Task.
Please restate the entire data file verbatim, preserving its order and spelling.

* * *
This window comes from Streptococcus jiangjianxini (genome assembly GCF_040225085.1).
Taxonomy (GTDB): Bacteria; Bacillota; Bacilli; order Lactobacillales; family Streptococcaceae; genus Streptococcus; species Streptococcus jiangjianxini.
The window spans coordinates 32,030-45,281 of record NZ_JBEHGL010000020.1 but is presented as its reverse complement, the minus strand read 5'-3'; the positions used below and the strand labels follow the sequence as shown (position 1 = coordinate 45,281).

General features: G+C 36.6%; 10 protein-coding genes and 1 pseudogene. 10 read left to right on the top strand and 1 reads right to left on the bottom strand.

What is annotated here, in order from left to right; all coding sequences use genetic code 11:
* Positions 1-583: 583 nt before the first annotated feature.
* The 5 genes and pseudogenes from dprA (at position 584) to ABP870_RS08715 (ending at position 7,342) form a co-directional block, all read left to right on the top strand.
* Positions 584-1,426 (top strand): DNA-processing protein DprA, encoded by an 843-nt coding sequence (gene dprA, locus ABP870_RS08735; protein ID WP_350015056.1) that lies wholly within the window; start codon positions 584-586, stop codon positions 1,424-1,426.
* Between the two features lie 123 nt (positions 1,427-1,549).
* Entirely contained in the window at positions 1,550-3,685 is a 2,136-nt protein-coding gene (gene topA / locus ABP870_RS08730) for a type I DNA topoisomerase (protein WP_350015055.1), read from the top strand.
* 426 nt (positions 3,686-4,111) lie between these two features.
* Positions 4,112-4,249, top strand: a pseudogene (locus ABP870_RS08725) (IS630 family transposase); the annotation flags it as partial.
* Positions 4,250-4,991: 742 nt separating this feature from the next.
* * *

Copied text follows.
This window comes from Streptococcus jiangjianxini (genome assembly GCF_040225085.1).
Taxonomy (GTDB): Bacteria; Bacillota; Bacilli; order Lactobacillales; family Streptococcaceae; genus Streptococcus; species Streptococcus jiangjianxini.
The window spans coordinates 32,030-45,281 of record NZ_JBEHGL010000020.1 but is presented as its reverse complement, the minus strand read 5'-3'; the positions used below and the strand labels follow the sequence as shown (position 1 = coordinate 45,281).

General features: G+C 36.6%; 10 protein-coding genes and 1 pseudogene. 10 read left to right on the top strand and 1 reads right to left on the bottom strand.

What is annotated here, in order from left to right; all coding sequences use genetic code 11:
* Positions 1-583: 583 nt before the first annotated feature.
* The 5 genes and pseudogenes from dprA (at position 584) to ABP870_RS08715 (ending at position 7,342) form a co-directional block, all read left to right on the top strand.
* Positions 584-1,426 (top strand): DNA-processing protein DprA, encoded by an 843-nt coding sequence (gene dprA, locus ABP870_RS08735; protein ID WP_350015056.1) that lies wholly within the window; start codon positions 584-586, stop codon positions 1,424-1,426.
* Between the two features lie 123 nt (positions 1,427-1,549).
* Entirely contained in the window at positions 1,550-3,685 is a 2,136-nt protein-coding gene (gene topA / locus ABP870_RS08730) for a type I DNA topoisomerase (protein WP_350015055.1), read from the top strand.
* 426 nt (positions 3,686-4,111) lie between these two features.
* Positions 4,112-4,249, top strand: a pseudogene (locus ABP870_RS08725) (IS630 family transposase); the annotation flags it as partial.
* Positions 4,250-4,991: 742 nt separating this feature from the next.